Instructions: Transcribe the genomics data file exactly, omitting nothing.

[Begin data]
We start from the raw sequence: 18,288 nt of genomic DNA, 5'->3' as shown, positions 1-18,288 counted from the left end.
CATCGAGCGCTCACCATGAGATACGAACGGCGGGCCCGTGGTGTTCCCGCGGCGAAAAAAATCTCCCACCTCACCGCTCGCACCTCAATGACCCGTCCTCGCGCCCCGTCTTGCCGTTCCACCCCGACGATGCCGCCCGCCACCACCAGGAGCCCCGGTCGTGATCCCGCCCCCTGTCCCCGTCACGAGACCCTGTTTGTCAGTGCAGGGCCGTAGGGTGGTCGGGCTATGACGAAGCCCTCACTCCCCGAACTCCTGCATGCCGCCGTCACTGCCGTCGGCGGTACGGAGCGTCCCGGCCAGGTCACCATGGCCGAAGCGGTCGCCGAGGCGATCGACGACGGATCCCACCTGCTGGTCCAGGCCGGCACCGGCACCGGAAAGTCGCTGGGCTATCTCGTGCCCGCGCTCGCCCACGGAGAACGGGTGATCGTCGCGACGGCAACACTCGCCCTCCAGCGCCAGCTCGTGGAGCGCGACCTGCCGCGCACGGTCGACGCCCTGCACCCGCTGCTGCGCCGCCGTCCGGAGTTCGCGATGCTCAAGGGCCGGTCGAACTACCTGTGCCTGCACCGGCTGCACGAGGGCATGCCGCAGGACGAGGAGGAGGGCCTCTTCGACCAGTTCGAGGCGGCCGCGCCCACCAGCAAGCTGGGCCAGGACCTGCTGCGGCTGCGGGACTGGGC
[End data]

We start from the raw sequence: 18,288 nt of genomic DNA, 5'->3' as shown, positions 1-18,288 counted from the left end.
CATCGAGCGCTCACCATGAGATACGAACGGCGGGCCCGTGGTGTTCCCGCGGCGAAAAAAATCTCCCACCTCACCGCTCGCACCTCAATGACCCGTCCTCGCGCCCCGTCTTGCCGTTCCACCCCGACGATGCCGCCCGCCACCACCAGGAGCCCCGGTCGTGATCCCGCCCCCTGTCCCCGTCACGAGACCCTGTTTGTCAGTGCAGGGCCGTAGGGTGGTCGGGCTATGACGAAGCCCTCACTCCCCGAACTCCTGCATGCCGCCGTCACTGCCGTCGGCGGTACGGAGCGTCCCGGCCAGGTCACCATGGCCGAAGCGGTCGCCGAGGCGATCGACGACGGATCCCACCTGCTGGTCCAGGCCGGCACCGGCACCGGAAAGTCGCTGGGCTATCTCGTGCCCGCGCTCGCCCACGGAGAACGGGTGATCGTCGCGACGGCAACACTCGCCCTCCAGCGCCAGCTCGTGGAGCGCGACCTGCCGCGCACGGTCGACGCCCTGCACCCGCTGCTGCGCCGCCGTCCGGAGTTCGCGATGCTCAAGGGCCGGTCGAACTACCTGTGCCTGCACCGGCTGCACGAGGGCATGCCGCAGGACGAGGAGGAGGGCCTCTTCGACCAGTTCGAGGCGGCCGCGCCCACCAGCAAGCTGGGCCAGGACCTGCTGCGGCTGCGGGACTGGGC